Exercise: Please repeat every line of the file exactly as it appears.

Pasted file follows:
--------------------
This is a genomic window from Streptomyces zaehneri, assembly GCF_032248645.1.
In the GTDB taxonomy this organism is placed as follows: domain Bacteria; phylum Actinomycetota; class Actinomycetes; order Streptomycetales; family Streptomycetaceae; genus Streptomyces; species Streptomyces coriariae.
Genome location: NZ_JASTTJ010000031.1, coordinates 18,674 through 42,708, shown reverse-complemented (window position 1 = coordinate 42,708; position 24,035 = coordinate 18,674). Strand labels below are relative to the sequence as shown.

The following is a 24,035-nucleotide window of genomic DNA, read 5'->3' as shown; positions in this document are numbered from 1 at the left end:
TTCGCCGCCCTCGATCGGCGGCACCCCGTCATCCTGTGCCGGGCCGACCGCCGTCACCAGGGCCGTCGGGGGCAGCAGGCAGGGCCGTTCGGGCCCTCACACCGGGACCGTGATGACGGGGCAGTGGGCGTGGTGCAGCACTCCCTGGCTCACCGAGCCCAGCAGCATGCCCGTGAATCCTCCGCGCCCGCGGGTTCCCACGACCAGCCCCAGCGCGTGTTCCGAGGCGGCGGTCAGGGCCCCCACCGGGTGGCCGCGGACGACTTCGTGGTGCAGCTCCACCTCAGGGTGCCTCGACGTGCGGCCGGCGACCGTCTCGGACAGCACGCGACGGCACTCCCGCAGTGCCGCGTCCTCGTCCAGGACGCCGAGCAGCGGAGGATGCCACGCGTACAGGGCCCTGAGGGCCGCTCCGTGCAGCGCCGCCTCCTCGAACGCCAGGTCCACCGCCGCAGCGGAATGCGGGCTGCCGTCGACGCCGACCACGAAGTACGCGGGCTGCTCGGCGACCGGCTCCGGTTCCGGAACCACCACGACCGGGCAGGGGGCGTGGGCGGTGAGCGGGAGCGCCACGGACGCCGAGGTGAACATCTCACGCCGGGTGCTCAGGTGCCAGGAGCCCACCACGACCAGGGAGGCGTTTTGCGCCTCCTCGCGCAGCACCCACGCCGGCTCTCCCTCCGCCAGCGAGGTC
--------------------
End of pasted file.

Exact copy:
This is a genomic window from Streptomyces zaehneri, assembly GCF_032248645.1.
In the GTDB taxonomy this organism is placed as follows: domain Bacteria; phylum Actinomycetota; class Actinomycetes; order Streptomycetales; family Streptomycetaceae; genus Streptomyces; species Streptomyces coriariae.
Genome location: NZ_JASTTJ010000031.1, coordinates 18,674 through 42,708, shown reverse-complemented (window position 1 = coordinate 42,708; position 24,035 = coordinate 18,674). Strand labels below are relative to the sequence as shown.

The following is a 24,035-nucleotide window of genomic DNA, read 5'->3' as shown; positions in this document are numbered from 1 at the left end:
TTCGCCGCCCTCGATCGGCGGCACCCCGTCATCCTGTGCCGGGCCGACCGCCGTCACCAGGGCCGTCGGGGGCAGCAGGCAGGGCCGTTCGGGCCCTCACACCGGGACCGTGATGACGGGGCAGTGGGCGTGGTGCAGCACTCCCTGGCTCACCGAGCCCAGCAGCATGCCCGTGAATCCTCCGCGCCCGCGGGTTCCCACGACCAGCCCCAGCGCGTGTTCCGAGGCGGCGGTCAGGGCCCCCACCGGGTGGCCGCGGACGACTTCGTGGTGCAGCTCCACCTCAGGGTGCCTCGACGTGCGGCCGGCGACCGTCTCGGACAGCACGCGACGGCACTCCCGCAGTGCCGCGTCCTCGTCCAGGACGCCGAGCAGCGGAGGATGCCACGCGTACAGGGCCCTGAGGGCCGCTCCGTGCAGCGCCGCCTCCTCGAACGCCAGGTCCACCGCCGCAGCGGAATGCGGGCTGCCGTCGACGCCGACCACGAAGTACGCGGGCTGCTCGGCGACCGGCTCCGGTTCCGGAACCACCACGACCGGGCAGGGGGCGTGGGCGGTGAGCGGGAGCGCCACGGACGCCGAGGTGAACATCTCACGCCGGGTGCTCAGGTGCCAGGAGCCCACCACGACCAGGGAGGCGTTTTGCGCCTCCTCGCGCAGCACCCACGCCGGCTCTCCCTCCGCCAGCGAGGTC